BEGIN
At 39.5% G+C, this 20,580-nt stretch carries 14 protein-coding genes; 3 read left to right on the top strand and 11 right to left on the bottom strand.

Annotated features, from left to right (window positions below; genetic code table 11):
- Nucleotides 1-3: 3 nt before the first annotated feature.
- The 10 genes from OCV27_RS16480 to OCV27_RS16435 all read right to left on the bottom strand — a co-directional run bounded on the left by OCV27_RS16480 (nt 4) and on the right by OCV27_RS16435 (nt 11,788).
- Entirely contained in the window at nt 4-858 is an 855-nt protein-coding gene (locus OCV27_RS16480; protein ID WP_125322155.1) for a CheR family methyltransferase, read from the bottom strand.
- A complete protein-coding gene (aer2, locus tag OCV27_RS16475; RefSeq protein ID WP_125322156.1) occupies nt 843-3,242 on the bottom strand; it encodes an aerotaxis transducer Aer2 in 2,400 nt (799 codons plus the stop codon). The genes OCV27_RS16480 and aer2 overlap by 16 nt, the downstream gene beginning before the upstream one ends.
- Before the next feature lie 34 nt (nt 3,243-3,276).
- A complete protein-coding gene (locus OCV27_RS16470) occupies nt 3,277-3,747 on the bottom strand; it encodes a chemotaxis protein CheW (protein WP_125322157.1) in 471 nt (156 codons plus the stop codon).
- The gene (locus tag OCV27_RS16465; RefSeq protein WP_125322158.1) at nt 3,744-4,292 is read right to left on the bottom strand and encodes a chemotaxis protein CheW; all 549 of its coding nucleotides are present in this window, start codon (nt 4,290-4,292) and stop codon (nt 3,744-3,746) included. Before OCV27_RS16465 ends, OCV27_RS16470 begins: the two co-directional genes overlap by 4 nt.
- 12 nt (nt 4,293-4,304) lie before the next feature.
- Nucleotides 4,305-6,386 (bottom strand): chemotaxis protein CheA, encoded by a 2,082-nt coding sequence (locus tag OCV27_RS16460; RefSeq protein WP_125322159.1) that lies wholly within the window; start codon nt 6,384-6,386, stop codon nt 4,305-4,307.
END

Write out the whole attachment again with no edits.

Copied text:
At 39.5% G+C, this 20,580-nt stretch carries 14 protein-coding genes; 3 read left to right on the top strand and 11 right to left on the bottom strand.

Annotated features, from left to right (window positions below; genetic code table 11):
- Nucleotides 1-3: 3 nt before the first annotated feature.
- The 10 genes from OCV27_RS16480 to OCV27_RS16435 all read right to left on the bottom strand — a co-directional run bounded on the left by OCV27_RS16480 (nt 4) and on the right by OCV27_RS16435 (nt 11,788).
- Entirely contained in the window at nt 4-858 is an 855-nt protein-coding gene (locus OCV27_RS16480; protein ID WP_125322155.1) for a CheR family methyltransferase, read from the bottom strand.
- A complete protein-coding gene (aer2, locus tag OCV27_RS16475; RefSeq protein ID WP_125322156.1) occupies nt 843-3,242 on the bottom strand; it encodes an aerotaxis transducer Aer2 in 2,400 nt (799 codons plus the stop codon). The genes OCV27_RS16480 and aer2 overlap by 16 nt, the downstream gene beginning before the upstream one ends.
- Before the next feature lie 34 nt (nt 3,243-3,276).
- A complete protein-coding gene (locus OCV27_RS16470) occupies nt 3,277-3,747 on the bottom strand; it encodes a chemotaxis protein CheW (protein WP_125322157.1) in 471 nt (156 codons plus the stop codon).
- The gene (locus tag OCV27_RS16465; RefSeq protein WP_125322158.1) at nt 3,744-4,292 is read right to left on the bottom strand and encodes a chemotaxis protein CheW; all 549 of its coding nucleotides are present in this window, start codon (nt 4,290-4,292) and stop codon (nt 3,744-3,746) included. Before OCV27_RS16465 ends, OCV27_RS16470 begins: the two co-directional genes overlap by 4 nt.
- 12 nt (nt 4,293-4,304) lie before the next feature.
- Nucleotides 4,305-6,386 (bottom strand): chemotaxis protein CheA, encoded by a 2,082-nt coding sequence (locus tag OCV27_RS16460; RefSeq protein WP_125322159.1) that lies wholly within the window; start codon nt 6,384-6,386, stop codon nt 4,305-4,307.